It’s nice to know there are some adventurous brides out there who are choosing to move away from more traditional weddings, favouring something more unusual and individually styled. This, of course, also applies to the wedding flowers.
Kate Ward, of Louise Florist in Scarborough, took up the challenge to create something striking and unique to show brides-to-be just what can be done with their wedding flowers.
For this design, Kate has taken a sisal cone, chopped it down to size and wedged a wet bouquet holder in the top. She says: “The inspiration comes from the dress. It has long flowing lines and I wanted to replicate that style in the bouquet.”
Crystal Blush Zantedeschia decorate the outside of the cone, bound with Typha grass and ribbon. There is the unusual addition of Staghorn Fern used both on the outside and inside of the design. Kate says: “I often use Staghorn Fern in my work. I cut the leaves straight from the plant and condition them only in a little bit of water so as not to lose the silvery effect of the fur.”
Ornithogalum heads, freesia buds and lime green beading reflect the detail sewn into the willow green and ivory satin corset of this wedding dress.
A contemporary bouquet set against a tartan rich in tradition. The sturdy but light frame of this design has been wrapped and interwoven with green and turquoise coloured wire. Kate says: “I chose the colours and flowers to reflect the material in the dress and the textures of the Highlands and islands of Scotland where the tartan comes from.”
Delicate heads of muscari and hydrangea have been glued onto the frame together with pieces of snake grass and lime green birch twigs.
Rehydrate the hydrangea before using it by plunging it headfirst into a bucket of water. If you leave gluing on the heads of flowers until the morning of the wedding they will stay fresh all day.
Perfect for the modern bride, this glorious bouquet is created on a bed of mother of pearl shells, echoing the glass beads and Swarovski crystals on the bodice of the dress. It’s the strong colouring which makes this dress particularly striking.
Kate says: “I wanted to stay away from using pastel shades. I thought it would make the dress too wishy-washy.”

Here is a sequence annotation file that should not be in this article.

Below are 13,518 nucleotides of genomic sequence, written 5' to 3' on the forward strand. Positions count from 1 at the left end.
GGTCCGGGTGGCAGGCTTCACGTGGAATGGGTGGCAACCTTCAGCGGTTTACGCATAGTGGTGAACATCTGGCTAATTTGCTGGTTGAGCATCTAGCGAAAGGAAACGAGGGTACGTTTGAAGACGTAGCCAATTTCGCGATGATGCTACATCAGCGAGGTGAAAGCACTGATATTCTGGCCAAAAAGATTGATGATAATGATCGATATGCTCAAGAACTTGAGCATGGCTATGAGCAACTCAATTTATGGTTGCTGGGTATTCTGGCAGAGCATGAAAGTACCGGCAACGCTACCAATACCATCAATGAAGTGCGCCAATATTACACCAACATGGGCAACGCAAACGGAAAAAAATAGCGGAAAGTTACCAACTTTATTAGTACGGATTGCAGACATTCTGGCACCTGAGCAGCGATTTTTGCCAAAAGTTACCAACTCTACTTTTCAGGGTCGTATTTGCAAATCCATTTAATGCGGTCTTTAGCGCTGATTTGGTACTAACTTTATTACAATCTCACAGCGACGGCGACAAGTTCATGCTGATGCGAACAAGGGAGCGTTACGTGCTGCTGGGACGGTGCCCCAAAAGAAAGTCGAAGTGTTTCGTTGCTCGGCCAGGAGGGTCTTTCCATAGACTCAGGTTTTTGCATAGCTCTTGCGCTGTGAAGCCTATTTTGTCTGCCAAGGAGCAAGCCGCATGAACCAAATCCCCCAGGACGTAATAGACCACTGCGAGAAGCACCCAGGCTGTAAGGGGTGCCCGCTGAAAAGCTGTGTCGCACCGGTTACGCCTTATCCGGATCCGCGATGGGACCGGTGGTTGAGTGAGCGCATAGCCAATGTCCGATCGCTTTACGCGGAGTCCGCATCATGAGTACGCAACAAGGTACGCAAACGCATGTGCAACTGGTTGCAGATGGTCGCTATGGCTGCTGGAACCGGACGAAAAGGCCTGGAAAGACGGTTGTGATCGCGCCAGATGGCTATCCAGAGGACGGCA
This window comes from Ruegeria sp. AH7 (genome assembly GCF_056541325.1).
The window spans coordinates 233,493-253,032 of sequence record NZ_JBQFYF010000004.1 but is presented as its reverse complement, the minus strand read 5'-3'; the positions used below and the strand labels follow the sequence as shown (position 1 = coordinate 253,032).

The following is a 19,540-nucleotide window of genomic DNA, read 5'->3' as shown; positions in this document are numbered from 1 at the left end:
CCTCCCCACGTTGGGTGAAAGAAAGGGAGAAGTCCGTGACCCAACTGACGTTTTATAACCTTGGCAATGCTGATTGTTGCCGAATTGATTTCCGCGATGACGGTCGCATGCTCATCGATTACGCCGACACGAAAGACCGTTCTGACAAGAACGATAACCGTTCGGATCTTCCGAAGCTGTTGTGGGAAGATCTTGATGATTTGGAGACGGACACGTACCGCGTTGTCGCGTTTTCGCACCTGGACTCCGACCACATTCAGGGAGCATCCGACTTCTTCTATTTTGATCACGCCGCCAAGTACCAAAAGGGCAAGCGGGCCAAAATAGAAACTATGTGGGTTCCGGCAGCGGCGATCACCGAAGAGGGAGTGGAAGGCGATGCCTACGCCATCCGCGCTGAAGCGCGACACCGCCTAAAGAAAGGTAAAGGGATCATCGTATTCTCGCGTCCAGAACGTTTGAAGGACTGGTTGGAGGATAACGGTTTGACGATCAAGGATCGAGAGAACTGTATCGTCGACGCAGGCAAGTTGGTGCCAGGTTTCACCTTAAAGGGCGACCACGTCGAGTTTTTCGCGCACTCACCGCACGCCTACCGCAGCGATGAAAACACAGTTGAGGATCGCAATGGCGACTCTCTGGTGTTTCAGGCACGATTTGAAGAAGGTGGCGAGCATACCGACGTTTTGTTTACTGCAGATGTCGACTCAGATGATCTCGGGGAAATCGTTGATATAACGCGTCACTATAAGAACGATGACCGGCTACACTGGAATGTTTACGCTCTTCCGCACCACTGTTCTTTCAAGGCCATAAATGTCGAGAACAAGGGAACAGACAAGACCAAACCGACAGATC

The choice of burgundy and pink perfectly compliments the dusky blue crepe and shimmering blue silk of the dress. Lush purple Phalaenopsis orchid, Astrantia and Zantedeschia ‘Majestic Red’ make up the main flowers and a quirky touch is added with the cerise pink Kalanchoe, which also lightens the other colours. Trails of Rhipsalis and Thypha grass mirror the concave shape of the shells and the fall of the dress.
The mechanics of the bouquet were formed from a wet bouquet holder that Kate cut in half and then glued on top of the shells, which she had previously stuck together.
Such a pretty and delicate design, this table centre is just the thing for a summer wedding and is so versatile. A continuous ring of glass globes sit on a circular mirrored plate, reflecting the vibrant mix of pink and lime green, linked with strands of Typha grass.
Cocktails by the pool
This cool and refreshing reception design, presented in an oversized cocktail glass, is given drama and height with Crystal Blush Zantedeschia, green Cornus and Asparagus ‘Meyers’. Staghorn Fern is an interesting addition, interwoven around the base with heads of white freesia tucked in between.
Buttonholes and boutonnieres
Zantedeschia make great buttonholes as they are sturdy and require little adornment. Here Kate has simply wrapped the flower with Staghorn Fern and lime green beading. The end has been neatly wrapped with Typha grass.
An unusual and striking boutonniere design is based on nothing more complicated than a square of cardboard, which Kate has covered with Aspidistra leaf, triangles of Staghorn Fern and a ribbon to create layers and texture.
A muscari flower is held in place with a green pin. It’s a miniature work of art that is easily attached with a magnet.
You can get our blog posts delivered for free by email - simply add your email address to the box below or alternatively grab the RSS feed.
Don't forget to follow Interflora on Twitter